If you, like me, are interested in traditional diagramming (not the tree diagrams that are used at the university), you may want to explore the Reed-Kellogg diagramming system, which was used in many American secondary schools until World War II.
I am NOT an expert, but I am a big fan of Reed-Kellogg. Most American teachers no longer use it, and they probably do not know it. If they took linguistic classes at the university, they learned tree diagrams.
If you will carefully look at your sentence, you will notice the "skeleton" of the sentence consists of four words: thought made men sad.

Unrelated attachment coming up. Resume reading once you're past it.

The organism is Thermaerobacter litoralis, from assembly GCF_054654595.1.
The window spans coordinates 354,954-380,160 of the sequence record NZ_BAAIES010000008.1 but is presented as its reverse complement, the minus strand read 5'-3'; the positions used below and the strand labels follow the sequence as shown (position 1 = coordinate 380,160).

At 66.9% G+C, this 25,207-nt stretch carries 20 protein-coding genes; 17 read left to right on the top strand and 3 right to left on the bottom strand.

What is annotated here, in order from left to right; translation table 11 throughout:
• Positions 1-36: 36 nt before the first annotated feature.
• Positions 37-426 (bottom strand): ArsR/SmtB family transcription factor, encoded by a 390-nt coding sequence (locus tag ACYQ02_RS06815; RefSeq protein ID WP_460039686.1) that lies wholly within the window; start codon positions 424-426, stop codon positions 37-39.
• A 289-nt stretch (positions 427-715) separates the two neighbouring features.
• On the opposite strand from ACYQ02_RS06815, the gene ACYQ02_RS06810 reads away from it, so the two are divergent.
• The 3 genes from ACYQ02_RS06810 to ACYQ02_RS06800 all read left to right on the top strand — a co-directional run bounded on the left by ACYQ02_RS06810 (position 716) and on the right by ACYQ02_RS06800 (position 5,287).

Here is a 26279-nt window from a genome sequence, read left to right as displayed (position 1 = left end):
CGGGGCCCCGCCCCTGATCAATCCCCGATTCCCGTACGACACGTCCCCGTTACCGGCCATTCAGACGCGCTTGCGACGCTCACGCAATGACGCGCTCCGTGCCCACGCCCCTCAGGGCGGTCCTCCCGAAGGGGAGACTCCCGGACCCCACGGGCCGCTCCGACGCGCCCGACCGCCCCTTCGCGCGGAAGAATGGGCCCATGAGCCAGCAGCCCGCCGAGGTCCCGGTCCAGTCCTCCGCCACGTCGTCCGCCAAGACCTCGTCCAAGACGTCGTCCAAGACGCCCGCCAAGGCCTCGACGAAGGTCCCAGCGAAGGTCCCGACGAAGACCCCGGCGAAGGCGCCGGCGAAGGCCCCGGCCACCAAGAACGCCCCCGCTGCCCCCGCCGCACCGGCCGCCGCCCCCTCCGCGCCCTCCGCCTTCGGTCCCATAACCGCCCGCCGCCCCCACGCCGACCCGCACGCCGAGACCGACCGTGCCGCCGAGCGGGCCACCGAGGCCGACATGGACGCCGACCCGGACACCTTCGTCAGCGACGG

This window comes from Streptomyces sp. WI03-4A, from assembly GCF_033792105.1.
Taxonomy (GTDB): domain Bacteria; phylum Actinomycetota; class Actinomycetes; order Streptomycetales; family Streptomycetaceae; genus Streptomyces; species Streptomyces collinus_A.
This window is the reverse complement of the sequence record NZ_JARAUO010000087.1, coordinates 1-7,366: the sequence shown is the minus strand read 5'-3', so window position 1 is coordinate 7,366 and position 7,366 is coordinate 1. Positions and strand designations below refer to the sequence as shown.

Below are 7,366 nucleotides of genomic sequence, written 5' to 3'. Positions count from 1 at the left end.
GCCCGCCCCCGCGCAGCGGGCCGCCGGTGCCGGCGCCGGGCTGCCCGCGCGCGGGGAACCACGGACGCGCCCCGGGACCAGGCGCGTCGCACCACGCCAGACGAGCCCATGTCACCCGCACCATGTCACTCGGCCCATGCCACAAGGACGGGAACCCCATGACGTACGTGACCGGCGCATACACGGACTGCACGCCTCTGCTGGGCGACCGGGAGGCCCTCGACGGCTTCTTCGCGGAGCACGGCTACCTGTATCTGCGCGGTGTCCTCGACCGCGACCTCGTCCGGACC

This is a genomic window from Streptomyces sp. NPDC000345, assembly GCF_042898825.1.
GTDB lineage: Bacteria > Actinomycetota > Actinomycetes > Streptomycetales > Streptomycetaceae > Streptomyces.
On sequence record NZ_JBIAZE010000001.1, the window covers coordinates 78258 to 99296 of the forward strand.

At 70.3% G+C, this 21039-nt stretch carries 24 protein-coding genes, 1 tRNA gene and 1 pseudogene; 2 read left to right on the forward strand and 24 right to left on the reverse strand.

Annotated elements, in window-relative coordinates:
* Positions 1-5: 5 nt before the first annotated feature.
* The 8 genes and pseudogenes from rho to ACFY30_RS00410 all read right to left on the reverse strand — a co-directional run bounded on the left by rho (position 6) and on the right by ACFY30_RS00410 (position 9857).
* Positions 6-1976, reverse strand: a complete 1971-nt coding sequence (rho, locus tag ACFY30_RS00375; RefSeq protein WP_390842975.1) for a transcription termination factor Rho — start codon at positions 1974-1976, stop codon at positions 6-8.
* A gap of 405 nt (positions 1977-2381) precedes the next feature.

All the other words modify (are attached to) those words.
In other words: (The) thought (of slavery) made men (like William Wilberforce) sad.
I am computer illiterate, so I do not know how to post the diagram here. Sorry.
Thanks for making my day with your fascinating question.